It’s well known that the FBI makes use of malware to track the activities of suspects, and a new story from the Washington Post once again demonstrates it.
In April 2013, we learned that a judge had denied the FBI’s request to hack into an alleged criminal’s computer. At the time, the judge argued that the operation was “extremely intrusive” in nature.
However, in the case highlighted by the Washington Post, a judge did approve the FBI’s search warrant in December 2012. The law enforcement agency was trying to track down a man who called himself “Mo.”
Mo started making bomb threats after authorities arrested the man who had shot and killed 12 individuals in a movie theater in Aurora, Colorado. Two days after the incident, the man called the county sheriff’s office and demanded that the shooter be released, as he was a friend of his.
At the time, the suspect communicated with the sheriff via a Gmail email address and by phone. Authorities went to Google to identify the man, but it turned out that he was using Google Voice to make the calls. Furthermore, he used a proxy to mask his real IP address.
Mo later threatened to detonate bombs at the county jail, a hotel, universities, and airports.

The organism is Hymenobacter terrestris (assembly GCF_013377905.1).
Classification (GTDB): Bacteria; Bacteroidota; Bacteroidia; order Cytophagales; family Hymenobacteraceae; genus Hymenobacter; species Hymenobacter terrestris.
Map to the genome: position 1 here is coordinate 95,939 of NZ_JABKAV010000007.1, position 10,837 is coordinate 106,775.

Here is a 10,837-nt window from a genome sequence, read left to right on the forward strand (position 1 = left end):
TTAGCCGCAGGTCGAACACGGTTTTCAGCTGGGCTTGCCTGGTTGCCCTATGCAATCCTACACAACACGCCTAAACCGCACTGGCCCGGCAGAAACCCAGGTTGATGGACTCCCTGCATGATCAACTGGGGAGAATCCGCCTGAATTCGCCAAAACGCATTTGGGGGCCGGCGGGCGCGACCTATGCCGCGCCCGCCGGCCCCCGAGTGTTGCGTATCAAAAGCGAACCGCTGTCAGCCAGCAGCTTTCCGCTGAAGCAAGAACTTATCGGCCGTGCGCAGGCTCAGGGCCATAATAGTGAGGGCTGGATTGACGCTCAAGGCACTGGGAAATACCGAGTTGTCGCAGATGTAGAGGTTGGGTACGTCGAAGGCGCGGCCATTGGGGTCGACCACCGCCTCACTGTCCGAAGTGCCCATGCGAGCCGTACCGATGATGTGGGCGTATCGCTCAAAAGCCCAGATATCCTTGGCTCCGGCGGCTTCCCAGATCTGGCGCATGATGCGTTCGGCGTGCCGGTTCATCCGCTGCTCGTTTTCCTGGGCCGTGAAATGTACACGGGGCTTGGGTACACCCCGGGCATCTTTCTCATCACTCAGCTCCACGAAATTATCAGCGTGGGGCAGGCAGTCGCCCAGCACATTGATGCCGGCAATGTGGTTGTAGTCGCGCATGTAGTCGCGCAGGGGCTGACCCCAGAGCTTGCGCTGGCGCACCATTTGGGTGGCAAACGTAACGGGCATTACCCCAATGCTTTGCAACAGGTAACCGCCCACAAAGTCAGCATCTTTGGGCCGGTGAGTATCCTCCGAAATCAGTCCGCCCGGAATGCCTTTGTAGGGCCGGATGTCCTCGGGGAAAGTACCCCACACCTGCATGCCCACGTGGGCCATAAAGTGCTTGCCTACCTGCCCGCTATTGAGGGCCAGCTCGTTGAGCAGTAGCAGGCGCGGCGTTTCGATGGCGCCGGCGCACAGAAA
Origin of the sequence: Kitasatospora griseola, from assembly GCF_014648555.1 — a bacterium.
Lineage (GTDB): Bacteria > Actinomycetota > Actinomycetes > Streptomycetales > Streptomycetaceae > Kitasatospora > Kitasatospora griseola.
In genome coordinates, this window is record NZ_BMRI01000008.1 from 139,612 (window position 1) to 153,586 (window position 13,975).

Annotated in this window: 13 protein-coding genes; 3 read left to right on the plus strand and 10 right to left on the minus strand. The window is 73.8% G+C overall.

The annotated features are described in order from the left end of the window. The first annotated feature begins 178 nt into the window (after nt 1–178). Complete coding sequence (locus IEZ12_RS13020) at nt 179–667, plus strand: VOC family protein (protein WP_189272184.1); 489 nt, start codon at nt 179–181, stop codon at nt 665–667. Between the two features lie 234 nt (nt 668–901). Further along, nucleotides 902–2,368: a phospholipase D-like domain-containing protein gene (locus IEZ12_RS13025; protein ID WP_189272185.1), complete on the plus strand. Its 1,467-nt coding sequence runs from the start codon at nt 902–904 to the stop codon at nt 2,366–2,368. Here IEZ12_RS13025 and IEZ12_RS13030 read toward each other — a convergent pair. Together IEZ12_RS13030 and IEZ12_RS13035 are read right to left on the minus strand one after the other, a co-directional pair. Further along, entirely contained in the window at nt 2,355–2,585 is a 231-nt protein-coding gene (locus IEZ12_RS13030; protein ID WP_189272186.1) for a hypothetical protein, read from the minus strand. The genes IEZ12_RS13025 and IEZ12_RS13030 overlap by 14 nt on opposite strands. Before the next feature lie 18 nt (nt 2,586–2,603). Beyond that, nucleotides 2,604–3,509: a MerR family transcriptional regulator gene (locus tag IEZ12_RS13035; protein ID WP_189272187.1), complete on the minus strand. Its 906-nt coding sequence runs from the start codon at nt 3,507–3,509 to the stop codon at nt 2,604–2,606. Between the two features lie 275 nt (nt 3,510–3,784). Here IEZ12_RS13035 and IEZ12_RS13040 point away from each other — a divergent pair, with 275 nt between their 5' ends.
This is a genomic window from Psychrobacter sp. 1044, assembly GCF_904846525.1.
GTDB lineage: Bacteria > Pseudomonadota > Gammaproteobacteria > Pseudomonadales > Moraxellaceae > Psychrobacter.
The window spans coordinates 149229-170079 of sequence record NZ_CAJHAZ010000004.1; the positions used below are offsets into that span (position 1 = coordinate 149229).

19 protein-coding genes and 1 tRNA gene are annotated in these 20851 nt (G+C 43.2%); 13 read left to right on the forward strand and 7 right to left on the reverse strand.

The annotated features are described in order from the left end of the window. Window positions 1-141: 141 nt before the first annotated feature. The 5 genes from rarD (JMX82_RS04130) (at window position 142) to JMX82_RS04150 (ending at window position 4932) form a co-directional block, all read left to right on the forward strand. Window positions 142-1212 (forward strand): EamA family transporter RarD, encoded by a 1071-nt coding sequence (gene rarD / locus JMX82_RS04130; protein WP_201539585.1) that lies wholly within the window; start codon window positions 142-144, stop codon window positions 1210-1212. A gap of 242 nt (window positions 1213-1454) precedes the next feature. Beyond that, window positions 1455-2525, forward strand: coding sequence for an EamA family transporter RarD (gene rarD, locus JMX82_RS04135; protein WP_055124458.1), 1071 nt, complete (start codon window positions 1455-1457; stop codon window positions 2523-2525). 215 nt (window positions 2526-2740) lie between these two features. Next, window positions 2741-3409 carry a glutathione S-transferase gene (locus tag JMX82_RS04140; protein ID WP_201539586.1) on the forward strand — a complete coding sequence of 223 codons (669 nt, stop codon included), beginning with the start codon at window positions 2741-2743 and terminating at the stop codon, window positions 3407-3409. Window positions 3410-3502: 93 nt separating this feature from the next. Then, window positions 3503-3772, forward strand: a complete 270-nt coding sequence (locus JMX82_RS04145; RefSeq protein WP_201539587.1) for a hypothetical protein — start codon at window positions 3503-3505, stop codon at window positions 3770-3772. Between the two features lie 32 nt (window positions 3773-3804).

After he started using a Yahoo email address, in September 2012, the FBI obtained a warrant for the account information. That was when they learned that the man might be Mohammed Arian Far, a 27-year-old located in Tehran, the capital of Iran.
Authorities had also received a picture from the suspect, which showed that he was wearing an Iranian military uniform.
In December 2012, the FBI obtained a warrant that allowed the agency to use a piece of malware that would transmit information from the man’s computer to servers in Quantico.
Yahoo representatives say they haven’t cooperated with authorities on the case. It appears the FBI had sent the suspect a spear phishing email that had the surveillance software attached.
However, the software failed to perform properly. It only sent the FBI a request for information which included a couple of new IP addresses that confirmed Mo was located in Tehran.